"PRIESTLEY AND JEFFERSON SHARED… AN ENTIRE WORLDVIEW, AN UNABASHED APPRECIATION OF MODERNITY": FIRST EDITION OF JOSEPH PRIESTLEY'S FOUR-VOLUME HISTORY OF EARLY OPINIONS CONCERNING JESUS CHRIST, 1786, EXCEEDINGLY RARE UNCUT IN ORIGINAL BOARDS
PRIESTLEY, Joseph. An History of Early Opinions concerning Jesus Christ, Compiled from Original Writers; Proving that the Christian Church Was at First Unitarian. Birmingham: Printed for the Author, By Pearson and Rollason, 1786. Four volumes. Octavo, original half cream paper and original blue-gray paper boards, uncut and largely unopened; pp. 402; 450; 444; 400. Housed together in a custom chemise and clamshell box.
First edition of Priestley's "most widely known work," substantially triggering Britain's 1791 "Church-and-King" riots that set his home ablaze, prompting his exile in America where he was welcomed by Jefferson, who owned a personal copy of this four-volume work and deemed Priestley one of the "few lives precious to mankind," a rare uncut, largely unopened copy in original boards.
Britain's Joseph Priestley, the controversial theologian, philosopher and scientist especially famed for his discovery of oxygen, was also a "laissez-faire theorist in economics… a founder of the modern Unitarian movement" and a vocal supporter of the American Revolution who counted Franklin and Jefferson as close friends (Kramnick, Religion and Radicalism, 507). In History of Early Opinions concerning Jesus Christ, deemed his "most widely known work," Priestley's view of Christ and prayer, and his focus on "a serious and rational investigation of the Scriptures and history," proved so provocative that it sparked a "widespread public perception of him as an enemy to both church and state"—leading to Britain's notorious 1791 "Church-and-King riots" (Haykin, Socinian and Calvinist Compared, 179-87). There, over a period of several days, mobs attacked and set fire to Priestley's "house, his library, laboratory and papers… and his life was saved only because he had fled" (ANB).
When Priestley was forced to leave England for exile in America, his "champion" was Jefferson, who often noted that it was Priestley and his writings that formed his "educational, theological and political attitudes… Through Priestley, Jefferson came to philosophical materialism… and notions of the materiality of the soul… But it was more than just specifics that Priestley and Jefferson shared. It was an entire worldview, an unabashed appreciation of modernity" (Kramnick, 18th Century Science, 2). Jefferson, who had a personal copy of this four-volume edition of History of Early Opinions in his library, declared that Priestley's "antagonists think they have quenched his opinions by sending him to America, just as the pope imagined when he shut up Galileo in prison" (Hayes, Road to Monticello, 463). "Nothing pleased Priestley more during his last ten years in America than Jefferson's election to the presidency in 1800. It marked a personal milestone for Priestley. He wrote, 'I now for the first time in my life… find myself in any degree of favor with the government of the country I which I have lived.'" Yet more than "the discoverer of oxygen or one of Jefferson's 'few lives precious to mankind,' Priestley was the quintessential… reformer-scientist lifting the weight of mystery and tradition from both the universe and the polity" (Kramnick, 18th Century Science, 6, 30). During Jefferson's tenure as president, Priestley died in Pennsylvania in 1804. Vol. I with folding "Biographical Chart" as frontispiece. Volume IV with Account of the Editions of the Ancient Writers Quoted in this Work at rear, and publisher's six-page advertisement. ESTC T36365. Sowerby 1527. Each volume with bookplates of the Howard family, Earls of Suffolk & Berkshire. Spines numbered and titled in early unidentified cursive.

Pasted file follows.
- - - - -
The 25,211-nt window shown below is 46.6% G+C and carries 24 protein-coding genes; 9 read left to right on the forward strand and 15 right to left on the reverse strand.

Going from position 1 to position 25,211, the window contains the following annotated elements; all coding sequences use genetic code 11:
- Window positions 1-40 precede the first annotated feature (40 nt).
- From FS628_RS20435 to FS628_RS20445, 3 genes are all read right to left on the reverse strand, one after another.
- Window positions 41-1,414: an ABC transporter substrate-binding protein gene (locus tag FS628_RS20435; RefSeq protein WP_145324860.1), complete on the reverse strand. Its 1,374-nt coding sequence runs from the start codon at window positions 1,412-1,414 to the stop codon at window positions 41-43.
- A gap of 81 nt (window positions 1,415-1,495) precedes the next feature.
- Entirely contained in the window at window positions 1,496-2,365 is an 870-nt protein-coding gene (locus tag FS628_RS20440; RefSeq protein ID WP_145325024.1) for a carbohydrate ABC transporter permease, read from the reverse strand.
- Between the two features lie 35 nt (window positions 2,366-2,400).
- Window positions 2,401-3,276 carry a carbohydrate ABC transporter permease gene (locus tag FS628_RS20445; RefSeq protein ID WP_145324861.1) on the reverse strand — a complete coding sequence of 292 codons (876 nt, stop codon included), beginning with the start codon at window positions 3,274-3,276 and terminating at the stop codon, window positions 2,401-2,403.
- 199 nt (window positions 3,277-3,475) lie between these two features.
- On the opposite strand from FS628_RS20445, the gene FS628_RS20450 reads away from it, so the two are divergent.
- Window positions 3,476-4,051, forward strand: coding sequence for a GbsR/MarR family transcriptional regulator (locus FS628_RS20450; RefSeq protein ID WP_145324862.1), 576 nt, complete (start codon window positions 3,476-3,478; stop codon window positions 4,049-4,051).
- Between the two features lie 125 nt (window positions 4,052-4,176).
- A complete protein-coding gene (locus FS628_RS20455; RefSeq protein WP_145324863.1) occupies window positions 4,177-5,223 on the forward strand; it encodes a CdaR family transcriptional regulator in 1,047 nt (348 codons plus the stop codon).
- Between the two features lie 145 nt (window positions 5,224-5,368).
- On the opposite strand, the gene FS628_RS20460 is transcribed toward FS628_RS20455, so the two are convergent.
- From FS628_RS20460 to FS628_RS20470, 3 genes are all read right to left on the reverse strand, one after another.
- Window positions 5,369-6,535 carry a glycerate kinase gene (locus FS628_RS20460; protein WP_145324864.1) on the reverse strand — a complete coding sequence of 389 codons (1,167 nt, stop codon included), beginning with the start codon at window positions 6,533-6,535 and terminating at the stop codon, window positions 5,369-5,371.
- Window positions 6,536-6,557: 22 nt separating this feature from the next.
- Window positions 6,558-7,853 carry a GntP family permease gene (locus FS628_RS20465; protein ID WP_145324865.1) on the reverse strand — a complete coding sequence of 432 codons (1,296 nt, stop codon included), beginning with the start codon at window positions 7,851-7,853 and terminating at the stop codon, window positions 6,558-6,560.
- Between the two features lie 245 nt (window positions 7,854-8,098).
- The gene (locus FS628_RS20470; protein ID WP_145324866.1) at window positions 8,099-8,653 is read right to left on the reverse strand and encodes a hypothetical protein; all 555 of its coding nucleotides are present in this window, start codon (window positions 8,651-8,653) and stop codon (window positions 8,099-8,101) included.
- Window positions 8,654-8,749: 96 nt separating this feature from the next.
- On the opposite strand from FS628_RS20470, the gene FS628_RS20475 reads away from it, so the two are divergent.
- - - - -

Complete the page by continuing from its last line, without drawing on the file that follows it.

Text fresh with minimal edge-wear, soiling to original boards. An exceptional near-fine copy, uncut and unopened in original boards.